On Friday night, the man who was helping us showed us the way to come closer to the border. I paid him two thousand forints, Hungarian currency, so that he would carry my daughter. But when I gave my daughter to him, she started to cry, so I carried her the whole way myself. We walked for at least ten kilometres. Then the man pointed to a light in the distance and said that that was Austria. He said that he could not go farther and would have to turn around so that he wouldn’t get caught for trying to help us escape. I was afraid that he had taken us to the wrong place, so I told the men to stay where we were while the women and children would go check to see if we were in Austria. We knocked on a window and the people inside answered us in Hungarian instead of German. I felt like I lost myself then. I sat down on a nearby rock and held my kids and cried. I thought we had been taken to the wrong place and would now be caught. I forgot that we had to go back for the men, but they soon came to us. When they asked why we hadn’t come back, I said that I didn’t have the energy to. But near where I was sitting there was a man cleaning after some horses and cows, and in German he told us that we were in the right place. I finally felt that we were free.

During the seven weeks that we stayed in Vienna, one of my girlfriends came to visit us. She showed me a letter from our mutual friends who had escaped Hungary in 1952 and were now in Toronto, Canada. These friends wrote about how great Canada was; it was a place where there were twenty-eight different kinds of bread. I told my husband that maybe we should immigrate to Canada. In the meantime, there were people who were trying to influence us and others to move to Israel. We were told that this would be easy; we would be allowed to bring a large amount of luggage and could be there in four days. My husband had a brother who had moved there in 1939, and I had my middle sister there. My youngest sister, brother-in-law and husband all wanted to move to Israel. I was the only one who was against it for three reasons. First, I knew it would be difficult in Israel with my husband’s profession, because there were a lot of jewellers. Second, my husband was a very picky eater, and I was concerned he would not like the food there. Third, I do not like the heat. So I told my husband that for these reasons Israel would be our last resort if nothing else worked out.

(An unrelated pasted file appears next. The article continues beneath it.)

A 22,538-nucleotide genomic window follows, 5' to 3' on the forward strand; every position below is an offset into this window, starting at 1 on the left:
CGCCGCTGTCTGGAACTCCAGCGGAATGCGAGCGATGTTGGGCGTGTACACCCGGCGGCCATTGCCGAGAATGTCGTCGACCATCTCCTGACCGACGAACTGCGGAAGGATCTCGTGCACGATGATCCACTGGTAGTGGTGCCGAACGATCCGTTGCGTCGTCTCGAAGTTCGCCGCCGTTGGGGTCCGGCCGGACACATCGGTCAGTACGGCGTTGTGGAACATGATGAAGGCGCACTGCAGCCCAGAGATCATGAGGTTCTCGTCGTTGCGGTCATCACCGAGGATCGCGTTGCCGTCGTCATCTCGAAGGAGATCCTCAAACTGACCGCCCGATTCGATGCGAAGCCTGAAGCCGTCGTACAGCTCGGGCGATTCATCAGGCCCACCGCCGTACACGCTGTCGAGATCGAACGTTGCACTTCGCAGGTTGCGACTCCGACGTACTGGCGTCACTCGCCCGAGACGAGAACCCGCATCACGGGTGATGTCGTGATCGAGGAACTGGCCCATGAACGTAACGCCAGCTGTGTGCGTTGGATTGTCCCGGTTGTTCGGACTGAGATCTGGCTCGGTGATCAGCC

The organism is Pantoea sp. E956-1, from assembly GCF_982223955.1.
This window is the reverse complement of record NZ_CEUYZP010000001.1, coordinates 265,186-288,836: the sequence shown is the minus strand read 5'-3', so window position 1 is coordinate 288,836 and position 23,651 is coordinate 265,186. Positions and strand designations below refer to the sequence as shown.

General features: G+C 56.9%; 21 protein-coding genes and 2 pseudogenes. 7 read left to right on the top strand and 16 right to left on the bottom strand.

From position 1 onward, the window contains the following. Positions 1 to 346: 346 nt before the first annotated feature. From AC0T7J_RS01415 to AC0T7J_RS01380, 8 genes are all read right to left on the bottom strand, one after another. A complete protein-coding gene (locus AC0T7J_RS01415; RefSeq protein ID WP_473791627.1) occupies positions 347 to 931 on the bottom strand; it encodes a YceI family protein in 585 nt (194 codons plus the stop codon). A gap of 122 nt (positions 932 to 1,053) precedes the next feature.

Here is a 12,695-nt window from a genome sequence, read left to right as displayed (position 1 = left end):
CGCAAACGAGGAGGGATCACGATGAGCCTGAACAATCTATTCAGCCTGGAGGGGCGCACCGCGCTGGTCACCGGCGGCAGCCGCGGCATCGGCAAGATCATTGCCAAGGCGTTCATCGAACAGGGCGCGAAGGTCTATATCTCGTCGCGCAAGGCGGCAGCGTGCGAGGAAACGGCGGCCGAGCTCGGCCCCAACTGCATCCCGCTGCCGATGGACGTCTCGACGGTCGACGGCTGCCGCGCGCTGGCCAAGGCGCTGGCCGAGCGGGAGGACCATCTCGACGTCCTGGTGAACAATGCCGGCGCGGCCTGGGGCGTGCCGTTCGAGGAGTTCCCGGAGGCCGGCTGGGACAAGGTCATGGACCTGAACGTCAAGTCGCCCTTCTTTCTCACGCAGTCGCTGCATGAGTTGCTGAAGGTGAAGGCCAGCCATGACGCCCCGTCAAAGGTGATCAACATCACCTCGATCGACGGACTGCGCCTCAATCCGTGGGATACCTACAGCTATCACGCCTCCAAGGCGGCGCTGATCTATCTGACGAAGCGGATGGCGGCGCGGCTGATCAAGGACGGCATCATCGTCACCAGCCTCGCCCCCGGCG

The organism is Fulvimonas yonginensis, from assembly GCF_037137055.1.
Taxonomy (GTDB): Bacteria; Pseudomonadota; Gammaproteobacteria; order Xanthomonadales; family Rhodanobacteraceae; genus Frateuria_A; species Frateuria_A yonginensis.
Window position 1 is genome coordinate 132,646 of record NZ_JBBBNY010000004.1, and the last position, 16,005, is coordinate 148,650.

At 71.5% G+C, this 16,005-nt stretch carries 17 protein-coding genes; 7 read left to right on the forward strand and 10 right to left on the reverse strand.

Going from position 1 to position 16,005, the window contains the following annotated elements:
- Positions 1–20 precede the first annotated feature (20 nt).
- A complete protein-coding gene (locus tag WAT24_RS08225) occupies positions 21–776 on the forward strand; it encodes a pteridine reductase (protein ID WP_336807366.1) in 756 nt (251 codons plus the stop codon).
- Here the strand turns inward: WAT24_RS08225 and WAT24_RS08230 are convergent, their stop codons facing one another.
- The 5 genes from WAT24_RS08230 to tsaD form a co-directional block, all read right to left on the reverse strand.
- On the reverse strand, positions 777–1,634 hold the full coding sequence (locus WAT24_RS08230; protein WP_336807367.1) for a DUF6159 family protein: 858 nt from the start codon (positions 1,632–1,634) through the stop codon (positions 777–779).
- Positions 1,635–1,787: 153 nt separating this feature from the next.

After my friend showed me the letter from Canada, we decided that instead of waiting for a response from the United States, we would go to Canada.

After registration at the Canadian consulate, we were sent to a camp in Znaim (now Znojmo, Czech Republic) where people wanting to immigrate to Canada were being interviewed. My husband was asked to disclose at what point he had been a communist, to which he responded, “Never,” which was the truth. We were in Znaim for a week and then we took a train to London. On the day we arrived in London, we were put on a ship to Halifax.

After six days of a difficult voyage, we arrived in Halifax. On the train in Halifax, there was an English-speaking man who really took to my little girl. When we were registering, he acted as our translator because we didn’t know any English. The person registering us wanted to send us to Vancouver, but I knew the friends who had written the letter were from Toronto, so I asked our translator to say that we wanted to go to Toronto. We didn’t understand exactly what the person at registration said, but it was something like, “You will be sorry for going to Toronto.” He sent us there anyway, and so we arrived in Toronto on February 25, 1957.